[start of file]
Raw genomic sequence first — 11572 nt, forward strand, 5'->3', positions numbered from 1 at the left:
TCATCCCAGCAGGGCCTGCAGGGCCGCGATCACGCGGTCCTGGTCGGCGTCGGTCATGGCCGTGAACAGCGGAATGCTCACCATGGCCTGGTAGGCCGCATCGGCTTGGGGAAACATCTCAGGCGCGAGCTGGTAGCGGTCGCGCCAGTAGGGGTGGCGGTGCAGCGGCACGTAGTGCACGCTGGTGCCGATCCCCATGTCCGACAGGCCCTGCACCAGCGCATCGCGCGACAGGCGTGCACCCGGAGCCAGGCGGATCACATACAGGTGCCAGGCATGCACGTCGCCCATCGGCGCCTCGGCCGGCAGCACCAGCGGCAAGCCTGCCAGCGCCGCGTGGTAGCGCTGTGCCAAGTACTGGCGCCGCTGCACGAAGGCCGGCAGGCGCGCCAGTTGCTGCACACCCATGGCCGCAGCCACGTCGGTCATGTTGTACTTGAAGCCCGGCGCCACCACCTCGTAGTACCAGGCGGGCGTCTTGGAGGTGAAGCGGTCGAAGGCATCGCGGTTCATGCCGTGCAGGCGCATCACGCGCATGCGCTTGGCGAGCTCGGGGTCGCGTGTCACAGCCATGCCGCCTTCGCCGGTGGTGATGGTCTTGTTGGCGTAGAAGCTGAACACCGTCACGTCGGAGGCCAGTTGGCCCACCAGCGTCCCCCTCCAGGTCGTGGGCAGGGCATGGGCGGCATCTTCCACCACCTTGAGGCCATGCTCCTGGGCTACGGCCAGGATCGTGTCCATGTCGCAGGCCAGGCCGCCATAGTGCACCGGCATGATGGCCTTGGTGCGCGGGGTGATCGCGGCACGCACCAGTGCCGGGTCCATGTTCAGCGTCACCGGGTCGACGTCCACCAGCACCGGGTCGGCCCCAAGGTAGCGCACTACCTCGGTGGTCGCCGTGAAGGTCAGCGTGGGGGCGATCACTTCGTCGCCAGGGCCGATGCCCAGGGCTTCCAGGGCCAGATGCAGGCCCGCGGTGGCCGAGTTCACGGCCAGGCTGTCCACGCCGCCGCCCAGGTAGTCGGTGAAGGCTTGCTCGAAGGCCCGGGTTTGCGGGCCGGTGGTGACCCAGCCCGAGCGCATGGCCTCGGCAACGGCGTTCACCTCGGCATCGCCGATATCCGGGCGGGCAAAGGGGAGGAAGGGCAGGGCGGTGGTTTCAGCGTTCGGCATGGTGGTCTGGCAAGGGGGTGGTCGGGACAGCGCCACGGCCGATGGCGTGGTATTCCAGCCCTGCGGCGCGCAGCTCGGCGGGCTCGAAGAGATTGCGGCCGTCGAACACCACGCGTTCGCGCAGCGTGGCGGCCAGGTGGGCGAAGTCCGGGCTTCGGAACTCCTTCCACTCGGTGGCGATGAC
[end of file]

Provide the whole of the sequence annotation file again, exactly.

Raw genomic sequence first — 11572 nt, forward strand, 5'->3', positions numbered from 1 at the left:
TCATCCCAGCAGGGCCTGCAGGGCCGCGATCACGCGGTCCTGGTCGGCGTCGGTCATGGCCGTGAACAGCGGAATGCTCACCATGGCCTGGTAGGCCGCATCGGCTTGGGGAAACATCTCAGGCGCGAGCTGGTAGCGGTCGCGCCAGTAGGGGTGGCGGTGCAGCGGCACGTAGTGCACGCTGGTGCCGATCCCCATGTCCGACAGGCCCTGCACCAGCGCATCGCGCGACAGGCGTGCACCCGGAGCCAGGCGGATCACATACAGGTGCCAGGCATGCACGTCGCCCATCGGCGCCTCGGCCGGCAGCACCAGCGGCAAGCCTGCCAGCGCCGCGTGGTAGCGCTGTGCCAAGTACTGGCGCCGCTGCACGAAGGCCGGCAGGCGCGCCAGTTGCTGCACACCCATGGCCGCAGCCACGTCGGTCATGTTGTACTTGAAGCCCGGCGCCACCACCTCGTAGTACCAGGCGGGCGTCTTGGAGGTGAAGCGGTCGAAGGCATCGCGGTTCATGCCGTGCAGGCGCATCACGCGCATGCGCTTGGCGAGCTCGGGGTCGCGTGTCACAGCCATGCCGCCTTCGCCGGTGGTGATGGTCTTGTTGGCGTAGAAGCTGAACACCGTCACGTCGGAGGCCAGTTGGCCCACCAGCGTCCCCCTCCAGGTCGTGGGCAGGGCATGGGCGGCATCTTCCACCACCTTGAGGCCATGCTCCTGGGCTACGGCCAGGATCGTGTCCATGTCGCAGGCCAGGCCGCCATAGTGCACCGGCATGATGGCCTTGGTGCGCGGGGTGATCGCGGCACGCACCAGTGCCGGGTCCATGTTCAGCGTCACCGGGTCGACGTCCACCAGCACCGGGTCGGCCCCAAGGTAGCGCACTACCTCGGTGGTCGCCGTGAAGGTCAGCGTGGGGGCGATCACTTCGTCGCCAGGGCCGATGCCCAGGGCTTCCAGGGCCAGATGCAGGCCCGCGGTGGCCGAGTTCACGGCCAGGCTGTCCACGCCGCCGCCCAGGTAGTCGGTGAAGGCTTGCTCGAAGGCCCGGGTTTGCGGGCCGGTGGTGACCCAGCCCGAGCGCATGGCCTCGGCAACGGCGTTCACCTCGGCATCGCCGATATCCGGGCGGGCAAAGGGGAGGAAGGGCAGGGCGGTGGTTTCAGCGTTCGGCATGGTGGTCTGGCAAGGGGGTGGTCGGGACAGCGCCACGGCCGATGGCGTGGTATTCCAGCCCTGCGGCGCGCAGCTCGGCGGGCTCGAAGAGATTGCGGCCGTCGAACACCACGCGTTCGCGCAGCGTGGCGGCCAGGTGGGCGAAGTCCGGGCTTCGGAACTCCTTCCACTCGGTGGCGATGAC